Archive for March 20th, 2011
EFF has obtained whistleblower evidence [PDF] from former AT&T technician Mark Klein showing that AT&T is cooperating with the illegal surveillance. The undisputed documents show that AT&T installed a fiberoptic splitter at its facility at 611 Folsom Street in San Francisco that makes copies of all emails, web browsing, and other Internet traffic to and from AT&T customers, and provides those copies to the NSA. This copying includes both domestic and international Internet activities of AT&T customers. As one expert observed, “this isn’t a wiretap, it’s a country-tap.”
From the Internet to the iPod, technologies are transforming our society and empowering us as speakers, citizens, creators, and consumers. When our freedoms in the networked world come under attack, the Electronic Frontier Foundation (EFF) is the first line of defense. EFF broke new ground when it was founded in 1990 — well before the Internet was on most people’s radar — and continues to confront cutting-edge issues defending free speech, privacy, innovation, and consumer rights today. From the beginning, EFF has championed the public interest in every critical battle affecting digital rights. Blending the expertise of lawyers, policy analysts, activists, and technologists, EFF achieves significant victories on behalf of consumers and the general public. EFF fights for freedom primarily in the courts, bringing and defending lawsuits even when that means taking on the US government or large corporations.
EFF offers this FAQ regarding its suit against AT&T.
…when a diminutive synonym will suffice.
Philosopher Daniel Dennett discusses closeted atheist preachers in this excellent one-hour video in which he undertakes a “reverse engineering of religion.”
At about the 20-minute mark Dennett focuses on the works of Bart Ehrman and Jack Good (The Dishonest Church). Dennett points out that Good is outraged by the conspiracy by preachers to keep accurate information from the laity, who “can’t handle” the information. Per Dennett, seminarians work hard to devise clever ways to avoid divulging the full truth about the Bible. (minute 24).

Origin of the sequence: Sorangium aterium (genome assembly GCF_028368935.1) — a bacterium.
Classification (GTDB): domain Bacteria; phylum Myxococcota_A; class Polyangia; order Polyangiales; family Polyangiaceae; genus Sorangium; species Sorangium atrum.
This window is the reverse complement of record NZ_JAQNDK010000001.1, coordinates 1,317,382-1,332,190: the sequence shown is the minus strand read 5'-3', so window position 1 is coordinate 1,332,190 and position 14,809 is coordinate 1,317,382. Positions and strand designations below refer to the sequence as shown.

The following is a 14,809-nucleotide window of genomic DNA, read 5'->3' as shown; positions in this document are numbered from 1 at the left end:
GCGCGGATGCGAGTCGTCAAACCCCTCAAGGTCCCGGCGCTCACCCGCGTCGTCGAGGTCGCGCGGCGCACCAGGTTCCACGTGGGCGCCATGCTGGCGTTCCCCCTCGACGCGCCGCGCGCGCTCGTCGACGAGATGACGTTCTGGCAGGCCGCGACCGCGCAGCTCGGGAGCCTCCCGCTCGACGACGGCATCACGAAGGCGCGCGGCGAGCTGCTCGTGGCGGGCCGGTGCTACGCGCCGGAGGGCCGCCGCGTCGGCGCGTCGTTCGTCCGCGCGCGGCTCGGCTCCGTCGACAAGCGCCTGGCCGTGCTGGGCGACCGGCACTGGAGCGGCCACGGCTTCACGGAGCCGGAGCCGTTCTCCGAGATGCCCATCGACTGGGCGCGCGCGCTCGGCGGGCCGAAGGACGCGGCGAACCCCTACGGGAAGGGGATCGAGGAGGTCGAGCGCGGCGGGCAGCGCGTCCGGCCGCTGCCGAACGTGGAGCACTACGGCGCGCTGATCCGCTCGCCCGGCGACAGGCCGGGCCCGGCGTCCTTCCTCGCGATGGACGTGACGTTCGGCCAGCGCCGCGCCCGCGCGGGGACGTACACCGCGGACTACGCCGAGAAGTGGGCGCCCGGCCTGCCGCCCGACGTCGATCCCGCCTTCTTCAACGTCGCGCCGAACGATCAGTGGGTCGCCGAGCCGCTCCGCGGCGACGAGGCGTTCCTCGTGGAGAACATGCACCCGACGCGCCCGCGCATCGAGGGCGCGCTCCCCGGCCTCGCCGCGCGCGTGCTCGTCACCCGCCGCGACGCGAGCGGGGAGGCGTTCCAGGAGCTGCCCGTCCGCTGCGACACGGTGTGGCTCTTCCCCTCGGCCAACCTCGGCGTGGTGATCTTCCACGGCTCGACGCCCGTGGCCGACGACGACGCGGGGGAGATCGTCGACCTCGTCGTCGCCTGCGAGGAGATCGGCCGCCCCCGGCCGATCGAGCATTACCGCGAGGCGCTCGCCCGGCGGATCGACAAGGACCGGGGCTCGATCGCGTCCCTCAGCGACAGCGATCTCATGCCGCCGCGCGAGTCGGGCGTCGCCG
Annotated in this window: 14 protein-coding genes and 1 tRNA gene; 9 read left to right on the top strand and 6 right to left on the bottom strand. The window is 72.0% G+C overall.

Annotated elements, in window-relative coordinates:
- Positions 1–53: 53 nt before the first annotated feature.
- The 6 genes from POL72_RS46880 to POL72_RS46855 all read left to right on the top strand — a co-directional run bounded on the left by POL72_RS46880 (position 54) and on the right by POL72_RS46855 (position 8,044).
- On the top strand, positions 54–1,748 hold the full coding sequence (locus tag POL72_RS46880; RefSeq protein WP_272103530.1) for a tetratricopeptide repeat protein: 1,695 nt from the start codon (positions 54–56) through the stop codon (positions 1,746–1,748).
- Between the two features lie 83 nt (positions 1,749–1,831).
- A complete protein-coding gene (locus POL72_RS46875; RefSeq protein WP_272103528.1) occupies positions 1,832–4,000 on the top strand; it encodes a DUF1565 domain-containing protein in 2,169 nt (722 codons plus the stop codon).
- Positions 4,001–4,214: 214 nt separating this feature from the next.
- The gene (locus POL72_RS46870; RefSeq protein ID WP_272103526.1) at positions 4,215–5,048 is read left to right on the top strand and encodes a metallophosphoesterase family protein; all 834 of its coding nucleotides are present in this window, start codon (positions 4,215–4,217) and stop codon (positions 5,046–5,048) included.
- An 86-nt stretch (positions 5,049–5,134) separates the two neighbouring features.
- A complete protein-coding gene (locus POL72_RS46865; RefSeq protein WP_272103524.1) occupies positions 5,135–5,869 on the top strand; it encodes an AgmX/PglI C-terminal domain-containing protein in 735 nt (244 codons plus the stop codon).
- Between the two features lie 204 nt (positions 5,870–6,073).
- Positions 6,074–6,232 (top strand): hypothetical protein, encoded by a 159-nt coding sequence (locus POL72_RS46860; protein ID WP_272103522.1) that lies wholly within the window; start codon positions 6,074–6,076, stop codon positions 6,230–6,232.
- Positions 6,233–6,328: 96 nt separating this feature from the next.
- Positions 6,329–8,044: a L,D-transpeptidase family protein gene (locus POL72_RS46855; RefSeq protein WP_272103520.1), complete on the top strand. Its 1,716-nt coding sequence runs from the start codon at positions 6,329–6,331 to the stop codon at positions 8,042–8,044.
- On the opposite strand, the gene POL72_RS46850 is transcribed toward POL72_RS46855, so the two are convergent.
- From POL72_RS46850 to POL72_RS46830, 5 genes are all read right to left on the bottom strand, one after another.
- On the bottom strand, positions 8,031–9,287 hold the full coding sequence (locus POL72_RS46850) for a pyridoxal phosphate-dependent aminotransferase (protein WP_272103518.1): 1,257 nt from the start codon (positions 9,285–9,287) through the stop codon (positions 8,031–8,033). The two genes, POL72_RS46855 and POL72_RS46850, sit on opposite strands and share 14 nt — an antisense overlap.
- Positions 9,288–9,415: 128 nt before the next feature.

How did it come to this? Dennett addresses this at minute 25. Dennett quotes Donald Hebb: “If it’s not worth doing, then it’s not worth doing well.” He focuses the question to this: Who needs theologians? His answer: Those preachers who want to avoid being candid with their parishioners. “Theologians are religions’ spinmeisters.”
At minute 29, Dennett recites the “Canons of Good Spin.” Two examples: “It has to relieve skepticism without arousing curiosity” and “It should seem profound.” These principles can be summed up with Dennett’s neologism “deepities.” (minute 31). These are statements that seem to be true only because they are ill-formed, and they have two readings. One is true but trivial, and the other is false but would be earth-shaking if true. Examples are given up through the remainder of the video, including a Karen Armstrong assertion at minute 43.
Theologians are like magicians, and the concept of “deepities” allows one to see the card up the magician’s sleeve. More on Karen Armstrong’s evasions at minute 45, including attacks on theologians who, cornered, suggest that existence is not an important attribute of “God.” Dennett racks it all up to a belief-in-God-meme. These evasions of theologians are reasons without reasoners. They are the result of unreasoning processes. The “cunning” is in the institutions themselves. These sorts of pseudo-explanations result from “a conspiracy without a mastermind.”
The Dalai Lama, when asked what surprised him most about humanity, answered:
Man…. Because he sacrifices his health in order to make money. Then he sacrifices money to recuperate his health. And then he is so anxious about the future that he does not enjoy the present; the result being that he does not live in the present or the future; he lives as if he is never going to die, and then dies having never really lived.